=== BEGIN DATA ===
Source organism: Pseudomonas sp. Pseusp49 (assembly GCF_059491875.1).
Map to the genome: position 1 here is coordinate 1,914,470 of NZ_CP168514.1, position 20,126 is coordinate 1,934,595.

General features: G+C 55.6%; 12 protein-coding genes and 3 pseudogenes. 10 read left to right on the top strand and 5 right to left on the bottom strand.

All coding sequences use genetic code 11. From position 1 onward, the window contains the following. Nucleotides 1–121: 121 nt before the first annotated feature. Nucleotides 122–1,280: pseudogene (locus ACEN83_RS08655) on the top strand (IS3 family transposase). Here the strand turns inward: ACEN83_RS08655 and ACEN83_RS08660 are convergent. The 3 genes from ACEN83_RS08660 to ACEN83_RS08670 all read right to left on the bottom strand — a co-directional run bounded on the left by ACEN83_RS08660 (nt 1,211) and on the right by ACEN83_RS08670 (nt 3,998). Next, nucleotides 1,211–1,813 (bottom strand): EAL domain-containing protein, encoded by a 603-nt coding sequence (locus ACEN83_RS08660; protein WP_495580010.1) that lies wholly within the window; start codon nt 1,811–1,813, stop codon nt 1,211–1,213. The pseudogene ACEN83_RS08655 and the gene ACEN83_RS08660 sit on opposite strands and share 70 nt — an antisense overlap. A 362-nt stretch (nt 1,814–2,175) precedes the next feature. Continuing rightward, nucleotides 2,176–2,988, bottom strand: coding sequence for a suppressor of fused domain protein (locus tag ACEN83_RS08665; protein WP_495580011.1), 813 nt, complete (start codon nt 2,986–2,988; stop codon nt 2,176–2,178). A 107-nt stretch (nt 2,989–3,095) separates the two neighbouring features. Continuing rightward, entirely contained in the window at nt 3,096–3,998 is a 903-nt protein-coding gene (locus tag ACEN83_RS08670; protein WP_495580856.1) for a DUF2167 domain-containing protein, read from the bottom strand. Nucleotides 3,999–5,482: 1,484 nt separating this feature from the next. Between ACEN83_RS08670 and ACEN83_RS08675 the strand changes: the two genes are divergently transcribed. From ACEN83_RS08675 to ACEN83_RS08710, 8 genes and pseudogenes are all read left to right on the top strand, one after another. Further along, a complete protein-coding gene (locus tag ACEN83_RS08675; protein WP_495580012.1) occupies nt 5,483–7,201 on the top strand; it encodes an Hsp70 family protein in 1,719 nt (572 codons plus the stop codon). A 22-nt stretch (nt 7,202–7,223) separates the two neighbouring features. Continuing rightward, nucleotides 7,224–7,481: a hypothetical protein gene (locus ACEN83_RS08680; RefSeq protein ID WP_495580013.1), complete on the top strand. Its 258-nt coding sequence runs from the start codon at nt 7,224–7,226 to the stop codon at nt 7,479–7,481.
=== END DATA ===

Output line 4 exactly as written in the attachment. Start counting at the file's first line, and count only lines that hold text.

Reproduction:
All coding sequences use genetic code 11. From position 1 onward, the window contains the following. Nucleotides 1–121: 121 nt before the first annotated feature. Nucleotides 122–1,280: pseudogene (locus ACEN83_RS08655) on the top strand (IS3 family transposase). Here the strand turns inward: ACEN83_RS08655 and ACEN83_RS08660 are convergent. The 3 genes from ACEN83_RS08660 to ACEN83_RS08670 all read right to left on the bottom strand — a co-directional run bounded on the left by ACEN83_RS08660 (nt 1,211) and on the right by ACEN83_RS08670 (nt 3,998). Next, nucleotides 1,211–1,813 (bottom strand): EAL domain-containing protein, encoded by a 603-nt coding sequence (locus ACEN83_RS08660; protein WP_495580010.1) that lies wholly within the window; start codon nt 1,811–1,813, stop codon nt 1,211–1,213. The pseudogene ACEN83_RS08655 and the gene ACEN83_RS08660 sit on opposite strands and share 70 nt — an antisense overlap. A 362-nt stretch (nt 1,814–2,175) precedes the next feature. Continuing rightward, nucleotides 2,176–2,988, bottom strand: coding sequence for a suppressor of fused domain protein (locus tag ACEN83_RS08665; protein WP_495580011.1), 813 nt, complete (start codon nt 2,986–2,988; stop codon nt 2,176–2,178). A 107-nt stretch (nt 2,989–3,095) separates the two neighbouring features. Continuing rightward, entirely contained in the window at nt 3,096–3,998 is a 903-nt protein-coding gene (locus tag ACEN83_RS08670; protein WP_495580856.1) for a DUF2167 domain-containing protein, read from the bottom strand. Nucleotides 3,999–5,482: 1,484 nt separating this feature from the next. Between ACEN83_RS08670 and ACEN83_RS08675 the strand changes: the two genes are divergently transcribed. From ACEN83_RS08675 to ACEN83_RS08710, 8 genes and pseudogenes are all read left to right on the top strand, one after another. Further along, a complete protein-coding gene (locus tag ACEN83_RS08675; protein WP_495580012.1) occupies nt 5,483–7,201 on the top strand; it encodes an Hsp70 family protein in 1,719 nt (572 codons plus the stop codon). A 22-nt stretch (nt 7,202–7,223) separates the two neighbouring features. Continuing rightward, nucleotides 7,224–7,481: a hypothetical protein gene (locus ACEN83_RS08680; RefSeq protein ID WP_495580013.1), complete on the top strand. Its 258-nt coding sequence runs from the start codon at nt 7,224–7,226 to the stop codon at nt 7,479–7,481.